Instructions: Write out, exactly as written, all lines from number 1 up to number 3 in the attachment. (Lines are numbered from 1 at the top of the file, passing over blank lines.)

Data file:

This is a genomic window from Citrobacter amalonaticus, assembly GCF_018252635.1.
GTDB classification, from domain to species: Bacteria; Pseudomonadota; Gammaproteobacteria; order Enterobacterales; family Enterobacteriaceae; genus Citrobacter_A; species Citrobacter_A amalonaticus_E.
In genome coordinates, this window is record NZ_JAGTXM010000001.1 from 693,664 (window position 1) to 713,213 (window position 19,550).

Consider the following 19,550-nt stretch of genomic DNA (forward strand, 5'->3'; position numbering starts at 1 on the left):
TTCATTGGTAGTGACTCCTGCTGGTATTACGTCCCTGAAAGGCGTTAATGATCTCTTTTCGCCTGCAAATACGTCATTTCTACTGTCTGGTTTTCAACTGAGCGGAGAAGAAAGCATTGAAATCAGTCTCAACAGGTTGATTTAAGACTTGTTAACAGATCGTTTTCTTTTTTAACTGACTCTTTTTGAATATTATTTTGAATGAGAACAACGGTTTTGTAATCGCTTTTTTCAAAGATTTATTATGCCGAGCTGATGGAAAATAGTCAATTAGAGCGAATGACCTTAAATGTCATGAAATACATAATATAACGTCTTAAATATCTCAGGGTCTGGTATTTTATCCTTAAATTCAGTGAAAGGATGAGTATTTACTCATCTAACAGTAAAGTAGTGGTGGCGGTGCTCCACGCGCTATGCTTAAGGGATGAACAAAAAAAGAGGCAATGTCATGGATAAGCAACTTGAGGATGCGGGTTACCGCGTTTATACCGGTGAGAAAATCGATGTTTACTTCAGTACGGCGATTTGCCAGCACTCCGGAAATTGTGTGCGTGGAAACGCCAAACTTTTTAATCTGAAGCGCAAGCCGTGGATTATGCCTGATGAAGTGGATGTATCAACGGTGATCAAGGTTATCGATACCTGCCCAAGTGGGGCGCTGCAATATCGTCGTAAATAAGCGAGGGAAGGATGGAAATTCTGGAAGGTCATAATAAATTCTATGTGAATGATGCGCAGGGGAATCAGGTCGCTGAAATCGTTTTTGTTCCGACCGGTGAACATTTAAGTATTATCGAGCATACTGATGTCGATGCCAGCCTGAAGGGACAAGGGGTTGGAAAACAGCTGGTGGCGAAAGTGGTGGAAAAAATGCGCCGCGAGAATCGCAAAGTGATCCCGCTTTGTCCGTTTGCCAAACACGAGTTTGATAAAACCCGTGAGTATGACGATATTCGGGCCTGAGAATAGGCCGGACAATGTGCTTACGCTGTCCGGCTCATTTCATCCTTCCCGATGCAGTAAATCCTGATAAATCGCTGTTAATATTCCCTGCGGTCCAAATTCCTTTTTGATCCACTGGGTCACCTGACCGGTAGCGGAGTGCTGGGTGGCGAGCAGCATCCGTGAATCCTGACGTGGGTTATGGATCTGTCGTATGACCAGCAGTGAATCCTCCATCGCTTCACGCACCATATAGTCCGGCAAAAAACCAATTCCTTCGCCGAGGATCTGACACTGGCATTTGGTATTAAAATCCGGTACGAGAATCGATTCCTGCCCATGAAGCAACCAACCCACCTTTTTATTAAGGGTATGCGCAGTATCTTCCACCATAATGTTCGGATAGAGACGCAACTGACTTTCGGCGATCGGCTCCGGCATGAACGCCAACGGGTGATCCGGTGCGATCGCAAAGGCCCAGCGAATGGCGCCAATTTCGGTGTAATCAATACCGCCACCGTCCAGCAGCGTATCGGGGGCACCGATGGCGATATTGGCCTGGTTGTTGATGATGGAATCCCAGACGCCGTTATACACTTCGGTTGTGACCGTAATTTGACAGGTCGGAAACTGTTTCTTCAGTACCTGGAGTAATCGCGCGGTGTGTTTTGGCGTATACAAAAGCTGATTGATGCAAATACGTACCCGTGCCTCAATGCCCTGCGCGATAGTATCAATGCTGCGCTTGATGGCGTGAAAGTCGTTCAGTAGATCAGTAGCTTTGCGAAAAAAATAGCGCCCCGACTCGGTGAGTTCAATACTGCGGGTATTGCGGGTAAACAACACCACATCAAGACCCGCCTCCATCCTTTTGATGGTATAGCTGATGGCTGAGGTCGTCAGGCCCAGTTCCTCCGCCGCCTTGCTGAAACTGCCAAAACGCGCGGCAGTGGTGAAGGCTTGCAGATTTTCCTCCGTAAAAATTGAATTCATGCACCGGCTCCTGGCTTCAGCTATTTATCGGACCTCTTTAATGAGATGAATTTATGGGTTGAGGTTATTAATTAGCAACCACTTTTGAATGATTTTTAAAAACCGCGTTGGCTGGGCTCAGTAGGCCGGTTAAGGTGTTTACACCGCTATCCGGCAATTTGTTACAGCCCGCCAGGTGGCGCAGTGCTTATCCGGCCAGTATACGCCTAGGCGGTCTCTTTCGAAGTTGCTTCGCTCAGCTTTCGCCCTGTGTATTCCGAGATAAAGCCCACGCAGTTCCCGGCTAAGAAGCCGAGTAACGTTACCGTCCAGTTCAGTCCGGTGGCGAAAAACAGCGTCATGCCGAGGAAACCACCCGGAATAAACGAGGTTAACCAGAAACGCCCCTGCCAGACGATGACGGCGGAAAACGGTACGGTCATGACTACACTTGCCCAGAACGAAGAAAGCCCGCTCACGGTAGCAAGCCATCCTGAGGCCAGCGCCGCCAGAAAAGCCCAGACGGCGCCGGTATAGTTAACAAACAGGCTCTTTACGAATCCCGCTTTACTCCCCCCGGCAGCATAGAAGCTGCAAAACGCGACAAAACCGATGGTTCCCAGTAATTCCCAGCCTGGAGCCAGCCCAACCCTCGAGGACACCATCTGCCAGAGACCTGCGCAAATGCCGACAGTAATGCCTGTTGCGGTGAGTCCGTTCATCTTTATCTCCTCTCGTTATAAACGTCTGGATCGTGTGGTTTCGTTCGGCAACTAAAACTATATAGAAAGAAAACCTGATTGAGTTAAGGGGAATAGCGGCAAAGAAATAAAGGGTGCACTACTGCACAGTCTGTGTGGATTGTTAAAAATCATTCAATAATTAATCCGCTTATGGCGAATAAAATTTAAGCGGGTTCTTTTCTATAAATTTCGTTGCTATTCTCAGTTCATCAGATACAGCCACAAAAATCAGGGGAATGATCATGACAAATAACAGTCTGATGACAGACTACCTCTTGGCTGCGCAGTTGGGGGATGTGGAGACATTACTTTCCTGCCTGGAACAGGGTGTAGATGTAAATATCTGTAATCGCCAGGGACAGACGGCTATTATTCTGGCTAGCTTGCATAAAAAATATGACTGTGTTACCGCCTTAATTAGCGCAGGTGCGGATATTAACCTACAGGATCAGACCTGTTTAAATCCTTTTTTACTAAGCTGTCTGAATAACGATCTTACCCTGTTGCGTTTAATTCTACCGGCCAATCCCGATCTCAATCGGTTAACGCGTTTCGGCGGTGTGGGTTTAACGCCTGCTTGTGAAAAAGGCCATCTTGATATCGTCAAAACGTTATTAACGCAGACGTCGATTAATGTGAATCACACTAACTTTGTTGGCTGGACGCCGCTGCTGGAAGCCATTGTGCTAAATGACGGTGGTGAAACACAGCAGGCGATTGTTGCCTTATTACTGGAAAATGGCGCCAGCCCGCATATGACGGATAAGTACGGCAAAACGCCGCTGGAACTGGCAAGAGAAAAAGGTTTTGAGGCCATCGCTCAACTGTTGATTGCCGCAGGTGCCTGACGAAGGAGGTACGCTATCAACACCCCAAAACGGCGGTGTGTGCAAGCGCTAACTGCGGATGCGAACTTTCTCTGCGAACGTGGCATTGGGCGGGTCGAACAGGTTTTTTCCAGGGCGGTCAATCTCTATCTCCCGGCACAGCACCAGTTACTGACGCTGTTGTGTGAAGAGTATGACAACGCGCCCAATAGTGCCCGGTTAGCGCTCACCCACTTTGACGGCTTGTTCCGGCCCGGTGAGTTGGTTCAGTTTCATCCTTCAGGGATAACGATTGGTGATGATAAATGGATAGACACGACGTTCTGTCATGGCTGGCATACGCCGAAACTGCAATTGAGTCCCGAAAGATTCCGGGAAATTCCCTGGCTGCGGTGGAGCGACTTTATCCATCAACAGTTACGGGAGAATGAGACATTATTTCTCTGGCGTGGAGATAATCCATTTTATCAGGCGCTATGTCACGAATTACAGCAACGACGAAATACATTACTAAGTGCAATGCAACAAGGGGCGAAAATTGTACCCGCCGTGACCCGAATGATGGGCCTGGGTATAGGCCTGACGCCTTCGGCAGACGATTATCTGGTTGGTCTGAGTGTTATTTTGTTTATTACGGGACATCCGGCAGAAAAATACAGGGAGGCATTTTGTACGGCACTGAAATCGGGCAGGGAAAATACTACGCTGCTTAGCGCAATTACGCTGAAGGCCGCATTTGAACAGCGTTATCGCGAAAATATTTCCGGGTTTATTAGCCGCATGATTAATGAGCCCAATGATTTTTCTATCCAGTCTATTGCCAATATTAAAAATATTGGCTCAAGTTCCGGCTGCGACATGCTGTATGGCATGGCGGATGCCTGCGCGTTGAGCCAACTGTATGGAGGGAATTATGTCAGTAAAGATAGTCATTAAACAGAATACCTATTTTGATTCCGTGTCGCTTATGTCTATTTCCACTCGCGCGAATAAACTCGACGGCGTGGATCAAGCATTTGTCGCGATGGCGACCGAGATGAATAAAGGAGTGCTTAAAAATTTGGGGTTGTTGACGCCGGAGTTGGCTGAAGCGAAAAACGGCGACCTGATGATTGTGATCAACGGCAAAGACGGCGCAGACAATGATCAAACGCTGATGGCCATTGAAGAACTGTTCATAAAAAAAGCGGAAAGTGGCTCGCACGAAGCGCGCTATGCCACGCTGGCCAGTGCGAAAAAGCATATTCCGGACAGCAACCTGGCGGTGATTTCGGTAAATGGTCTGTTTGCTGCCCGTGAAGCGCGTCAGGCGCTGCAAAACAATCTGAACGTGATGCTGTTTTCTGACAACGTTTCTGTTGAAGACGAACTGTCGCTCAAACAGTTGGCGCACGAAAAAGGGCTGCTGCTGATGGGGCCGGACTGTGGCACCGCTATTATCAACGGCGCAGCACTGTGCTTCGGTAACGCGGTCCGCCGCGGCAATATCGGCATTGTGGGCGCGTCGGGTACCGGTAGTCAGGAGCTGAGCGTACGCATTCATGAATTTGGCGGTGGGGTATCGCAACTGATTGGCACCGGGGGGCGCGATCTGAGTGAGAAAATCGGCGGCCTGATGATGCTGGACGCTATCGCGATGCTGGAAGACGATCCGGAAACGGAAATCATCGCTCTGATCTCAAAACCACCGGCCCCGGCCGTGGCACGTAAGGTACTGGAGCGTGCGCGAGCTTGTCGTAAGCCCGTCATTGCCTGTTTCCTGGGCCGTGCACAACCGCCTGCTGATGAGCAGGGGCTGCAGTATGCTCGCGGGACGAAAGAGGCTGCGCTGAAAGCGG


This is a genomic window from Citrobacter amalonaticus, assembly GCF_018252635.1.
GTDB classification, from domain to species: Bacteria; Pseudomonadota; Gammaproteobacteria; order Enterobacterales; family Enterobacteriaceae; genus Citrobacter_A; species Citrobacter_A amalonaticus_E.
In genome coordinates, this window is record NZ_JAGTXM010000001.1 from 693,664 (window position 1) to 713,213 (window position 19,550).